Published October 27. 2013 4:00AM
New London - Mentoring programs can help the community both by inspiring youths to pursue life goals and by assisting those incarcerated with spiritual and real-life needs, according to speakers at an event Saturday.
The third annual Community Prison Awareness and Prevention Gathering at Shiloh Baptist Church focused on the theme of preventing crime and mentoring youths. In workshops and lectures, about 40 attendees offered ideas to stop violence and build a safer community.
Mayor Daryl Justin Finizio spoke about the need to help "young people see a different path" and avoid entering the court system. He encouraged attendees to make the time to mentor youths in the community.
"One hour a week for one child, and you can change someone's life," he said.
Speakers discussed their experiences being mentored. Groton resident Kwan Jenkins, who was released last year from prison after serving 10½ years, said being mentored while in prison helped him reach his life goals.
Jenkins said his mentor, Sal Galtieri, guided him spiritually and helped him solve problems, such as how to find a job. Jenkins is now working as a cook, is pursuing an online bachelor's degree and got married last year.
"It transforms the mind of the individual within the prison walls," said Jenkins about being mentored.
Michelle Jones, an interventionist strategist at Norwich Free Academy who led a workshop on youth empowerment, said mentors can help teenagers build self-esteem and achieve goals, which are skills they can then apply to reach out to the community.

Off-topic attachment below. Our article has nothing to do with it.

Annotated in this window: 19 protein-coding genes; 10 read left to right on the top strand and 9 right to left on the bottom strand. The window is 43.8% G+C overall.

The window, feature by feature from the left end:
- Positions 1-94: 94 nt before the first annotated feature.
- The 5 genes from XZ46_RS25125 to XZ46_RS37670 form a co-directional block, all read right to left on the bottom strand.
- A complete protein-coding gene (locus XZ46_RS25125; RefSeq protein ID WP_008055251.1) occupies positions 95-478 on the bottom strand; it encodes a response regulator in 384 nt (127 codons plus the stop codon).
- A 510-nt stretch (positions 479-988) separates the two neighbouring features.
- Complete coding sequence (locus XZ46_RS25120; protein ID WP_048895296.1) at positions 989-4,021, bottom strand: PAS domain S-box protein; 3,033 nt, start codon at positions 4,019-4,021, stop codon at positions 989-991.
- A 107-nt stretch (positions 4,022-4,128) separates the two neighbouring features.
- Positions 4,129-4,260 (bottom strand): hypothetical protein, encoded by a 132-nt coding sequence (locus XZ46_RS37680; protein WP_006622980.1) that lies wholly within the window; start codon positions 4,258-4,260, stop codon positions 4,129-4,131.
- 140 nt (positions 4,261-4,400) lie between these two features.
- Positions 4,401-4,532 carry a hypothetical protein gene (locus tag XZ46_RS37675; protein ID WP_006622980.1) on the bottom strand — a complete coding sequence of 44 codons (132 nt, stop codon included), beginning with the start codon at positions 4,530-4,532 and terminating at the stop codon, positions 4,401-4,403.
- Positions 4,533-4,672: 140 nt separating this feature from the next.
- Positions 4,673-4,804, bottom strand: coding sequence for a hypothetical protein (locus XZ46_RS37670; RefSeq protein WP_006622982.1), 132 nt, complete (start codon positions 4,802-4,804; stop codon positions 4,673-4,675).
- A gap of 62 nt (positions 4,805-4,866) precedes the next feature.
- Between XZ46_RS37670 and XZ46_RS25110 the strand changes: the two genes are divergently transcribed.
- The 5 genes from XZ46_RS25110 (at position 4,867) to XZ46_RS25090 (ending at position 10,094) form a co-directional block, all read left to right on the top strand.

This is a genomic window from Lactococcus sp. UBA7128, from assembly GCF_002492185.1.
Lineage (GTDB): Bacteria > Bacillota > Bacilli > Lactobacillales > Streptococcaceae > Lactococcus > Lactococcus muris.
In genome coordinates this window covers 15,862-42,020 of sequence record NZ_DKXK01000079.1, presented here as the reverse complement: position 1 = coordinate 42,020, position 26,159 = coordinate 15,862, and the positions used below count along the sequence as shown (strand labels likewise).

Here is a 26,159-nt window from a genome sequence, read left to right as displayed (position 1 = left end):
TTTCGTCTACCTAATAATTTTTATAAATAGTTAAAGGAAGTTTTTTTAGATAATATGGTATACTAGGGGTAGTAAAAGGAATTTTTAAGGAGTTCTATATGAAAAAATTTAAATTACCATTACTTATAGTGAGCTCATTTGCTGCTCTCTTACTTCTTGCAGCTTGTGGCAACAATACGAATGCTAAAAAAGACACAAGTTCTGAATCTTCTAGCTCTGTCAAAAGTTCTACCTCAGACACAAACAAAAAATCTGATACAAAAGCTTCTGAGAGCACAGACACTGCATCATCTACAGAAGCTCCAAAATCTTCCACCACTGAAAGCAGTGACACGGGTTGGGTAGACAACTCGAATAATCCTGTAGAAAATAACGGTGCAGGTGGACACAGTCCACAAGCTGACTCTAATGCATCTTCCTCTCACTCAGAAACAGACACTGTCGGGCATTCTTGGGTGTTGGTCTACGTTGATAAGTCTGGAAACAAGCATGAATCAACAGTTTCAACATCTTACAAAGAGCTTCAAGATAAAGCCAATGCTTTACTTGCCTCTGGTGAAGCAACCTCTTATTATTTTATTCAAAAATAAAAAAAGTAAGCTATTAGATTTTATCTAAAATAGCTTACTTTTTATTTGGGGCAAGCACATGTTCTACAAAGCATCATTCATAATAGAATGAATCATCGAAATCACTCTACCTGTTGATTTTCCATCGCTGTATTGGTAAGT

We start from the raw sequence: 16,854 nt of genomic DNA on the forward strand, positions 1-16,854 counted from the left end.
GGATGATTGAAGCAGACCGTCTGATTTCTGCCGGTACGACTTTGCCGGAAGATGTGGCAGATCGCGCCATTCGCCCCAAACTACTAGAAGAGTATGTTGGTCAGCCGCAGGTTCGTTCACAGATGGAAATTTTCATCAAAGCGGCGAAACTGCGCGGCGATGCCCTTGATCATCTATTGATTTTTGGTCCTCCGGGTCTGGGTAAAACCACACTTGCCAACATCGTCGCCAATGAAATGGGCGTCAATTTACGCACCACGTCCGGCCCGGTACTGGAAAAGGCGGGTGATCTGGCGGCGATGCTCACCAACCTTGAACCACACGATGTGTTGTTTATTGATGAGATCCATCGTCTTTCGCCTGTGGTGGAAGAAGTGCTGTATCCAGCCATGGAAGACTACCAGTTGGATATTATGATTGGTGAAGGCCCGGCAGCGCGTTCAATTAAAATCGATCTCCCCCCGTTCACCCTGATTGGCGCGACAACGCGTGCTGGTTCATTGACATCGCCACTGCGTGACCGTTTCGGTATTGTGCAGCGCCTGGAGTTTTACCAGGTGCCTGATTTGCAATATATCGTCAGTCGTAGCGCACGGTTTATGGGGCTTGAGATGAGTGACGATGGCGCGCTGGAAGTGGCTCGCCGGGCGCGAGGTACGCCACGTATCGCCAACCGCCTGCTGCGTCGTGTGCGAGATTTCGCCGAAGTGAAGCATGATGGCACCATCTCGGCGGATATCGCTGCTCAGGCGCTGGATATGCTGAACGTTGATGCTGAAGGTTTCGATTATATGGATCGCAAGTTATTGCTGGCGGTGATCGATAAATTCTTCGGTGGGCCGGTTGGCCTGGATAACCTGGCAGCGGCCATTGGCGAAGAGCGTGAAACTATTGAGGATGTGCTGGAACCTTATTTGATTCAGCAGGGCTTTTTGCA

At the event, the church's Youth Dance Ministry performed. One participant, Taja Miller, a ninth-grade honors student at the Science and Technology Magnet High School, won an award for her essay on how she prevents crime in her community. She wrote about helping the environment and participating in arts education programs, such as Writers Block Ink.
"If everyone works together, we can make the community a better place for the youth," she said in an interview.
One workshop, led by Debbie Phillips of Shiloh and Stephane Browder of New Life Christian Fellowship in Ledyard, stressed community collaboration and encouraged residents to mentor youths in programs, such as the Boys & Girls Club of America, the YMCA and Big Brothers Big Sisters.
The southeastern Connecticut chapter is closing at the end of the month due to lack of funding, but Big Brothers Big Sisters of the Ocean State has announced it will take over the mentor matching program.
Other workshop speakers included Isa Mujahid of the American Civil Liberties Union, who spoke about ensuring all people are treated fairly under the law, and criminal prosecutor Lonnie Braxton, who discussed how families can set good examples for youths.
Social worker Winston Taylor, who facilitates the Shiloh Baptist Church's prison ministry program, said the church offers various community programs, but also partners with other churches and community organizations. He said he hopes the event spurs collaboration among community groups and residents.
The church has hosted the prison awareness programs to show how incarceration affects children and families, according to Taylor. This year's event focused on crime prevention in the wake of recent violence in society, including the shooting at Sandy Hook Elementary School and the death of 17-year-old Trayvon Martin, he said.
The program honored the Drop-In Community Learning and Resource Center and the United States Naval Sea Cadets Corps in Groton with community service awards. Mark Lurry was named as the recipient of the award for an art contest on how to prevent crime in the community.
In a proclamation, read aloud by an event organizer, Gov. Dannel P. Malloy declared Oct. 26 as "community prison awareness and prevention" day in Connecticut.